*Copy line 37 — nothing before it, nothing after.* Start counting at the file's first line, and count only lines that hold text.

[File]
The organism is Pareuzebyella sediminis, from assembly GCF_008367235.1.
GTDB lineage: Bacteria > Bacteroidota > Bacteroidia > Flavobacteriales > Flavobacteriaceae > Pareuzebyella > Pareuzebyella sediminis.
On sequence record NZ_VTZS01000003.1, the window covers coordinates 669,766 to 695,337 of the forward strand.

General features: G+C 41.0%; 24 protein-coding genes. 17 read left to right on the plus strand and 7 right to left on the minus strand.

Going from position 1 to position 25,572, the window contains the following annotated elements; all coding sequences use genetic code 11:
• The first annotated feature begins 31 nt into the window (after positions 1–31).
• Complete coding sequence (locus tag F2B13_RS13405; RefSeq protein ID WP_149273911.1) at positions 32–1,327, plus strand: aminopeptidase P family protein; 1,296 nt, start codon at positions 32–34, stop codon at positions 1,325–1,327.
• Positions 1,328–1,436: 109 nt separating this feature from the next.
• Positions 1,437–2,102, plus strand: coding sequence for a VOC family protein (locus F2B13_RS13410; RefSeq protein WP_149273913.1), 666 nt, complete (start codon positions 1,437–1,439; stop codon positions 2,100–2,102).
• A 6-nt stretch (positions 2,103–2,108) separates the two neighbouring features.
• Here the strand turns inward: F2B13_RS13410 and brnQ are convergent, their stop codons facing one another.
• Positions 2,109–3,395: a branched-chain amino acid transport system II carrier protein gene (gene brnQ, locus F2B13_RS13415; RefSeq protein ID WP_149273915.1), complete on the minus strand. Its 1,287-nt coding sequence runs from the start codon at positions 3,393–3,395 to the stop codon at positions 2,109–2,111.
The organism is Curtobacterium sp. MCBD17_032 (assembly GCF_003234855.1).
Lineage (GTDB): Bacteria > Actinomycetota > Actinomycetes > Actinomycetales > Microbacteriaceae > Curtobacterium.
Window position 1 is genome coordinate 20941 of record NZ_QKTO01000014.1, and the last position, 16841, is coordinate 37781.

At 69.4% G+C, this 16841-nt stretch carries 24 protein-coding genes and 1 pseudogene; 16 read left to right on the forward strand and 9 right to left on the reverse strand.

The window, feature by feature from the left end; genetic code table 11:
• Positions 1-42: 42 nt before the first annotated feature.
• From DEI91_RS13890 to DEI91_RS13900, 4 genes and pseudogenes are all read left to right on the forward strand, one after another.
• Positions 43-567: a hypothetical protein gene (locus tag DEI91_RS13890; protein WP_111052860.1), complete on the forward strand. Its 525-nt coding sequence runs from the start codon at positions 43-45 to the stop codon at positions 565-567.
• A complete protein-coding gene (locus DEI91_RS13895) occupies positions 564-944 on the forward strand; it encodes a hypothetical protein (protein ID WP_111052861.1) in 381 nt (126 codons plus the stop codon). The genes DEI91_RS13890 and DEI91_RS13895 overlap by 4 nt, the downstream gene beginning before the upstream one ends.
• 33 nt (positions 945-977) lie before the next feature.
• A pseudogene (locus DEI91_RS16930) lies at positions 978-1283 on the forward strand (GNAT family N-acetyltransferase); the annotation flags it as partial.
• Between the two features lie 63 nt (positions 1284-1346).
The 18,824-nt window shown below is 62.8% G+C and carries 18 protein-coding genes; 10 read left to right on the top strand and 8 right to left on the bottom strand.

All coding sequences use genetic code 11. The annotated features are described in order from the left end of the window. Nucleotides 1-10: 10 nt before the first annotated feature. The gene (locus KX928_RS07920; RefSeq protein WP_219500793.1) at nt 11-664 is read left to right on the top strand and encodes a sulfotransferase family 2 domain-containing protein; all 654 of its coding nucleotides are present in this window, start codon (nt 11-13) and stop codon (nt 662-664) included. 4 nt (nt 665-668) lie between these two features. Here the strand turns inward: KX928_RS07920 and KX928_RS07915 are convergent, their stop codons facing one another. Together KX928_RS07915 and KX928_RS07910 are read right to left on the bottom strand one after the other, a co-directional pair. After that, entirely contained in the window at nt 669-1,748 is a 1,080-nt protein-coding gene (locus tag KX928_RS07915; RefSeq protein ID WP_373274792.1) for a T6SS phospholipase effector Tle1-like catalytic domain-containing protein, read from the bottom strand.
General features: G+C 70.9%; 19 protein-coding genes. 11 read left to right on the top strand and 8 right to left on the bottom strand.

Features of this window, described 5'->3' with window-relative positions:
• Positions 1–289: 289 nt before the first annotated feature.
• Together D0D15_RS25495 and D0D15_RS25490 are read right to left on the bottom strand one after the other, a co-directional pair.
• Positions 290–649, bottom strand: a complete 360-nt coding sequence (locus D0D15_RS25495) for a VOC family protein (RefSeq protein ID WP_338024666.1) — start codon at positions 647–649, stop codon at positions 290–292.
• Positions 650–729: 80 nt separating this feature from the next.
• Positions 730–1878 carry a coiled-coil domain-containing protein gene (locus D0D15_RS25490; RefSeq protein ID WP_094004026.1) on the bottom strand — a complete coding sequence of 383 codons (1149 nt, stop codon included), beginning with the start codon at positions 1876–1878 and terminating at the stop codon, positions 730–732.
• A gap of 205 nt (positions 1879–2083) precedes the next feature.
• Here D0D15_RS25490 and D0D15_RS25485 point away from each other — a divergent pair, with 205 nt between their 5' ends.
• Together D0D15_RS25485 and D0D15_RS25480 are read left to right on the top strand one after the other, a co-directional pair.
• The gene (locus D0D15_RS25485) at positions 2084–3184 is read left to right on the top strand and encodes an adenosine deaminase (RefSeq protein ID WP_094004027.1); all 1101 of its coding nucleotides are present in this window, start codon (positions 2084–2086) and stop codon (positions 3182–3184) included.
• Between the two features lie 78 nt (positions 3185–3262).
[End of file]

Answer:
• The gene (locus D0D15_RS25485) at positions 2084–3184 is read left to right on the top strand and encodes an adenosine deaminase (RefSeq protein ID WP_094004027.1); all 1101 of its coding nucleotides are present in this window, start codon (positions 2084–2086) and stop codon (positions 3182–3184) included.